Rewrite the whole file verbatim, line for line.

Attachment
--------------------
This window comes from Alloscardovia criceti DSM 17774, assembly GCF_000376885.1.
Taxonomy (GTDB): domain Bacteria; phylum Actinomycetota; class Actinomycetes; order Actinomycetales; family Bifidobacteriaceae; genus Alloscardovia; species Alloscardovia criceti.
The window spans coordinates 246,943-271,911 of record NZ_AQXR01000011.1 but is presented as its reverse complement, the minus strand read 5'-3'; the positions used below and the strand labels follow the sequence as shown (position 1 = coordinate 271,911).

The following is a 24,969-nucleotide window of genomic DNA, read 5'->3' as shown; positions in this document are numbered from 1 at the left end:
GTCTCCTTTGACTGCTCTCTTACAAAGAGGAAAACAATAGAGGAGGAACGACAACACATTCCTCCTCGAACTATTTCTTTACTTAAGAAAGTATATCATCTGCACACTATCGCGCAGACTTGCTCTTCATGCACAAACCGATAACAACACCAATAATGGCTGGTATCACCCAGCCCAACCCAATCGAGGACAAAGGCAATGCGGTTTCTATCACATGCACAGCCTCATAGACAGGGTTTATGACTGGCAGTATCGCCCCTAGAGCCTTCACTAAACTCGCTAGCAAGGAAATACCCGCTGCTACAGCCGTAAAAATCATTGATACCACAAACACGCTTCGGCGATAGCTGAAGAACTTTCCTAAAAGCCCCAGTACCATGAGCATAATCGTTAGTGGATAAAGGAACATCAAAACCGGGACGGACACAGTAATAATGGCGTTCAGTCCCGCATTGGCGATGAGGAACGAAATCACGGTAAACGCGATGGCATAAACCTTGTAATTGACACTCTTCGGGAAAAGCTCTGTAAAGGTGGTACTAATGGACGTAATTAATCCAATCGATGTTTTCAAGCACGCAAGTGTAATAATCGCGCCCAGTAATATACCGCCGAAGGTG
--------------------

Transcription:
This window comes from Alloscardovia criceti DSM 17774, assembly GCF_000376885.1.
Taxonomy (GTDB): domain Bacteria; phylum Actinomycetota; class Actinomycetes; order Actinomycetales; family Bifidobacteriaceae; genus Alloscardovia; species Alloscardovia criceti.
The window spans coordinates 246,943-271,911 of record NZ_AQXR01000011.1 but is presented as its reverse complement, the minus strand read 5'-3'; the positions used below and the strand labels follow the sequence as shown (position 1 = coordinate 271,911).

The following is a 24,969-nucleotide window of genomic DNA, read 5'->3' as shown; positions in this document are numbered from 1 at the left end:
GTCTCCTTTGACTGCTCTCTTACAAAGAGGAAAACAATAGAGGAGGAACGACAACACATTCCTCCTCGAACTATTTCTTTACTTAAGAAAGTATATCATCTGCACACTATCGCGCAGACTTGCTCTTCATGCACAAACCGATAACAACACCAATAATGGCTGGTATCACCCAGCCCAACCCAATCGAGGACAAAGGCAATGCGGTTTCTATCACATGCACAGCCTCATAGACAGGGTTTATGACTGGCAGTATCGCCCCTAGAGCCTTCACTAAACTCGCTAGCAAGGAAATACCCGCTGCTACAGCCGTAAAAATCATTGATACCACAAACACGCTTCGGCGATAGCTGAAGAACTTTCCTAAAAGCCCCAGTACCATGAGCATAATCGTTAGTGGATAAAGGAACATCAAAACCGGGACGGACACAGTAATAATGGCGTTCAGTCCCGCATTGGCGATGAGGAACGAAATCACGGTAAACGCGATGGCATAAACCTTGTAATTGACACTCTTCGGGAAAAGCTCTGTAAAGGTGGTACTAATGGACGTAATTAATCCAATCGATGTTTTCAAGCACGCAAGTGTAATAATCGCGCCCAGTAATATACCGCCGAAGGTG